recognize the accomplishments of the students of Woodland Hills, as they receive their training to be successful in the real world, while giving back to their community.” Woods completed his doctorate degree in Education, Administration and Leadership studies from Indiana University of Pennsylvania (IUP) in 2017. He earned a Master of Education degree from Slippery Rock University in 2003, and a Bachelor of Science degree in Elementary Education from IUP in 2000. Woods hopes to provide stability to the Woodland Hills community, which encompasses communities such as North Brad-

dock, Braddock, Swissvale, Rankin, and Churchill. “One of my philosophies is high visibility, high support,” Woods said. “I will be highly engaged and I need those parents to welcome that approach, and I need them to mirror that and be highly engaged (as well).” The Woodland Hills School District recently saw the resignation of its superintendent, Alan Johnson, effective June 30. A month prior, a panel of community leaders, parents and educators submitted a series of recommendations to the board, which could improve the schools. Those recommendations included hiring more minorities as employees, possibly removing school resource officers (school resource officer Steve Shaulis was accused of punching a 14-year-old student in April 2017), and implicit-bias training. With all the troubles, Woods admitted that some people asked him why he wanted to become principal at Woodland Hills. “My response is why not?” Woods told the Courier. “Every student deserves access to a quality education, and I believe I can help facilitate that. My upbringing, educational background, professional experience and will to succeed are all a perfect match to the challenges of the Woodland Hills Junior/ Senior High School. I look forward to building upon the positive initiatives currently established and making improvements to any deficient areas. Once I have a grasp of the culture, we will grow together socially and then academically to continue to heal the community.”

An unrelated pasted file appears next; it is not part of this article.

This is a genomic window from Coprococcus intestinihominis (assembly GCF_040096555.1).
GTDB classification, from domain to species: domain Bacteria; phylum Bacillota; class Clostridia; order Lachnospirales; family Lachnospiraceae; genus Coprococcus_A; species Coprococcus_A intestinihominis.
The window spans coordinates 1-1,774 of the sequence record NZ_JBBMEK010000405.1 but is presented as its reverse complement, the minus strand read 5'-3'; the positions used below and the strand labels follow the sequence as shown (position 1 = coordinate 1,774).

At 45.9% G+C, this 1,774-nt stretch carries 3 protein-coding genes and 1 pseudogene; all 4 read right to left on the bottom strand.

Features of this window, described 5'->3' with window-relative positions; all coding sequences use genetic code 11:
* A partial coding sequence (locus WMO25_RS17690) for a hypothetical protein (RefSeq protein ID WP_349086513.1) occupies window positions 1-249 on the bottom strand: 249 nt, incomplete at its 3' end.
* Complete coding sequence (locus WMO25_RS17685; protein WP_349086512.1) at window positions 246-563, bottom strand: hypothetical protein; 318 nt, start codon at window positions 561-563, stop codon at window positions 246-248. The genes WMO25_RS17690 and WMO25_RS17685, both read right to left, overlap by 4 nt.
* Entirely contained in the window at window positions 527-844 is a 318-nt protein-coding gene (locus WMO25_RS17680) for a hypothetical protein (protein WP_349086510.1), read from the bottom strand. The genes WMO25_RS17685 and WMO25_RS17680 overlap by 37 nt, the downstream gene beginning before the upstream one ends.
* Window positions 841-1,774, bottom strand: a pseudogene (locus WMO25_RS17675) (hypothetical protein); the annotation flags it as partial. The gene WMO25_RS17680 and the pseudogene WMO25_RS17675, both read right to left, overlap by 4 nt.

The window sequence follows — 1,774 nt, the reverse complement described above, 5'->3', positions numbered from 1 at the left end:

“Every student deserves access to a quality education, and I believe I can help facilitate that. My upbringing, educational background, professional experience and will to succeed are all a perfect match to the challenges of the Woodland Hills Junior/Senior High School.” PHILLIP WOODS, EdD